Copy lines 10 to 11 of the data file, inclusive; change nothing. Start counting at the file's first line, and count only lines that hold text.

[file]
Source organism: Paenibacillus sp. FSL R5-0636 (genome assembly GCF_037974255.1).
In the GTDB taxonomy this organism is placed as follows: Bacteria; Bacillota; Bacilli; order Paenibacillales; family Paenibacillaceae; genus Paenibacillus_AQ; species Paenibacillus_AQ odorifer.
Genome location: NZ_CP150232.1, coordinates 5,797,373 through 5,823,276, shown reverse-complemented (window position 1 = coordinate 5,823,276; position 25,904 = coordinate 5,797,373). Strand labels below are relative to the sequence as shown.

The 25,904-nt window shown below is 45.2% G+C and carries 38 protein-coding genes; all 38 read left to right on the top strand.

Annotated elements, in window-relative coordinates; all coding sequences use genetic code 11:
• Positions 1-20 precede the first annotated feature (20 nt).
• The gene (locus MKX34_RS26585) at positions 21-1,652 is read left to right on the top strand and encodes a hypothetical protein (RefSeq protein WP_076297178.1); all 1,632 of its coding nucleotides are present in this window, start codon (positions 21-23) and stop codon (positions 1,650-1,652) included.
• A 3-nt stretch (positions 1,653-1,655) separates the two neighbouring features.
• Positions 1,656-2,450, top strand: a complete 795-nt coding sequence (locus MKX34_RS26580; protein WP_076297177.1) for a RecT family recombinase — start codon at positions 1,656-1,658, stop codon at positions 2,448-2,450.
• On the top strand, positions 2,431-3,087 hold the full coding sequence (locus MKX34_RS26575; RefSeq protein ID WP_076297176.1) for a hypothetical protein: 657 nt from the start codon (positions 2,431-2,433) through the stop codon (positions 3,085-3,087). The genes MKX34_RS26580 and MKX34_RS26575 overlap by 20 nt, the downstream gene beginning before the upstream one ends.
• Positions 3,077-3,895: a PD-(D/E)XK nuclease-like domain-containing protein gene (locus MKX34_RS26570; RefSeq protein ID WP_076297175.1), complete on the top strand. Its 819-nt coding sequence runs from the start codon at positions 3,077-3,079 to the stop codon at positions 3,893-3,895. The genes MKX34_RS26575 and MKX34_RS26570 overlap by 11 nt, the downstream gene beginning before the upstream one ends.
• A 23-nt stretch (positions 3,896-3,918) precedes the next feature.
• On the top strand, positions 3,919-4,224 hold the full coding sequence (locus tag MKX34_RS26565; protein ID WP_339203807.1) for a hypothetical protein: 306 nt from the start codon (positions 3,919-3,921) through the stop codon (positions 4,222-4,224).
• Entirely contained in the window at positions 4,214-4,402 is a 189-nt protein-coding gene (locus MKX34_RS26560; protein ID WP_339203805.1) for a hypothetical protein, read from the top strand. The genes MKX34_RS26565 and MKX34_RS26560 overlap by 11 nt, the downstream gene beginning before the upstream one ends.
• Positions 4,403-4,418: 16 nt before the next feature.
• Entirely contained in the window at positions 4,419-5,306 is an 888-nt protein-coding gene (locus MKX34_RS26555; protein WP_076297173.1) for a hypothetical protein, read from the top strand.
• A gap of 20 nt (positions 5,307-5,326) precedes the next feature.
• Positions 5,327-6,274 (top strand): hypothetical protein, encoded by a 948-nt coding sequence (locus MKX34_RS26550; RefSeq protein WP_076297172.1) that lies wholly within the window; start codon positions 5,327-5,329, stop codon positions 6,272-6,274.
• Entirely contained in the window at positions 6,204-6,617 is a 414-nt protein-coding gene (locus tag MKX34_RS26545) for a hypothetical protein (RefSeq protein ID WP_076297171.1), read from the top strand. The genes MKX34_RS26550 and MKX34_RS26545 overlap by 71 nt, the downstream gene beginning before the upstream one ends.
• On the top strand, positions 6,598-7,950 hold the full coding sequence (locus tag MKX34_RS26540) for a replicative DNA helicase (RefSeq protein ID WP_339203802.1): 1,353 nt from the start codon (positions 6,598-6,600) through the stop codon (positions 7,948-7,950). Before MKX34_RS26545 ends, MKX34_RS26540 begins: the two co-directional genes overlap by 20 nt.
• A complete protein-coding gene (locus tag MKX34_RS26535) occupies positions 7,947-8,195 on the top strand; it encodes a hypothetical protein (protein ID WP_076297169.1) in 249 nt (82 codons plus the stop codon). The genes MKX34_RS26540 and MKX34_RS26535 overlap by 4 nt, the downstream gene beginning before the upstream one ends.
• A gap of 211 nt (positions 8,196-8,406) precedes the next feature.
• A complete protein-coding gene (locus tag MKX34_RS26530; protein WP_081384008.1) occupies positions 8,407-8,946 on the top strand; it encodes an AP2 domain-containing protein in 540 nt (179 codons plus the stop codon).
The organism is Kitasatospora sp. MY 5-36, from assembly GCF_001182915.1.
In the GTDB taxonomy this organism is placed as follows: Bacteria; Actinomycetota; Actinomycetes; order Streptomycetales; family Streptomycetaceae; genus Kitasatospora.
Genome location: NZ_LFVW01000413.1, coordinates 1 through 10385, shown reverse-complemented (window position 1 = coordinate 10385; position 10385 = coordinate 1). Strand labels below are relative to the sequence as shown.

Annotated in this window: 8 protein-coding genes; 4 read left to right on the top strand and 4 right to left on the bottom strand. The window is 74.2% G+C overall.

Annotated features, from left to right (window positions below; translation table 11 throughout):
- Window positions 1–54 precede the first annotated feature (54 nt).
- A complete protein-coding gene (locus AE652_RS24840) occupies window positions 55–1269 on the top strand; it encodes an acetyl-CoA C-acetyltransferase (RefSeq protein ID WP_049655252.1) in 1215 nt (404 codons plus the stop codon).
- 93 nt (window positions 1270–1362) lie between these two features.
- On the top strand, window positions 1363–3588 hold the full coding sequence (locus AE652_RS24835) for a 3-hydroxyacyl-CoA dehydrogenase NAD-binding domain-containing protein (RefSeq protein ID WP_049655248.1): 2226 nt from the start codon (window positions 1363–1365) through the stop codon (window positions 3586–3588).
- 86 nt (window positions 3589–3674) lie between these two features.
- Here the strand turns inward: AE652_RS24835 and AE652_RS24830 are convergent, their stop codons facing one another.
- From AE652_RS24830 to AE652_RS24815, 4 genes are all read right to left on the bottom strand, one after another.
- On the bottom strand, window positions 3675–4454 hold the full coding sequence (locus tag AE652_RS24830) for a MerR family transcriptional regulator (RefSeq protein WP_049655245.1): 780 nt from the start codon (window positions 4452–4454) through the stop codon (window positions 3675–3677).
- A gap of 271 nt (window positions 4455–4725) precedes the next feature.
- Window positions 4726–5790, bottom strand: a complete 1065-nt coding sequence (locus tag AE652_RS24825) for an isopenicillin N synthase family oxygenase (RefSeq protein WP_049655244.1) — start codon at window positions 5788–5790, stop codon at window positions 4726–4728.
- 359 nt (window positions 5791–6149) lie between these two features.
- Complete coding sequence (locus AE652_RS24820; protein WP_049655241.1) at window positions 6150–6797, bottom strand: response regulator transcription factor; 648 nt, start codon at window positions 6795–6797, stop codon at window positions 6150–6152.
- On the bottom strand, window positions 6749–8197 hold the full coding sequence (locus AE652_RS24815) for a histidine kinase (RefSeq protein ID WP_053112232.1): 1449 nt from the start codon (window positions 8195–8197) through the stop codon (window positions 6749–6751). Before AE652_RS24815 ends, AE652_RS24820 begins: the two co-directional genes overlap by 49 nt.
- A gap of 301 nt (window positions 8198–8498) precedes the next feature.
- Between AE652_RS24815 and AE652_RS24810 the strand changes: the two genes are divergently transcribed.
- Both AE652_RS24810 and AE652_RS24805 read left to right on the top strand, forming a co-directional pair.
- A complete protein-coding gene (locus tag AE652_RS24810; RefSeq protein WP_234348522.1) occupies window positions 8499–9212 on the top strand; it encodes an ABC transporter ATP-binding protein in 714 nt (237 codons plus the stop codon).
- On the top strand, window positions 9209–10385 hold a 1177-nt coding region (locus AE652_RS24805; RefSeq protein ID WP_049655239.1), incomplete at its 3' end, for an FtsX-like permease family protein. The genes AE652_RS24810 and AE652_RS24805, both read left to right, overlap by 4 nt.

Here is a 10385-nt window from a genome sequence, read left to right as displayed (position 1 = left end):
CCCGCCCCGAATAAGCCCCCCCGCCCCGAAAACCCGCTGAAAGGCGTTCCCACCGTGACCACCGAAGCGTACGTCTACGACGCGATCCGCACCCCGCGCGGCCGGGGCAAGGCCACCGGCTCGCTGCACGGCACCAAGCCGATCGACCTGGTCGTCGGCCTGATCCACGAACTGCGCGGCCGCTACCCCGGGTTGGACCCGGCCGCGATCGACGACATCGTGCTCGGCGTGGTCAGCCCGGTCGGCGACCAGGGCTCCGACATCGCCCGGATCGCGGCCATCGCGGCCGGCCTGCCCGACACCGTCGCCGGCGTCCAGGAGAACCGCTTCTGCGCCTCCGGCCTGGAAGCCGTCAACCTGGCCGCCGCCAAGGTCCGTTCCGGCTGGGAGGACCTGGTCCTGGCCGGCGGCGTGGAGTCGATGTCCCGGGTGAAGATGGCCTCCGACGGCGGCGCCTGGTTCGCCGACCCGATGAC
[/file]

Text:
• On the top strand, positions 2,431-3,087 hold the full coding sequence (locus MKX34_RS26575; RefSeq protein ID WP_076297176.1) for a hypothetical protein: 657 nt from the start codon (positions 2,431-2,433) through the stop codon (positions 3,085-3,087). The genes MKX34_RS26580 and MKX34_RS26575 overlap by 20 nt, the downstream gene beginning before the upstream one ends.
• Positions 3,077-3,895: a PD-(D/E)XK nuclease-like domain-containing protein gene (locus MKX34_RS26570; RefSeq protein ID WP_076297175.1), complete on the top strand. Its 819-nt coding sequence runs from the start codon at positions 3,077-3,079 to the stop codon at positions 3,893-3,895. The genes MKX34_RS26575 and MKX34_RS26570 overlap by 11 nt, the downstream gene beginning before the upstream one ends.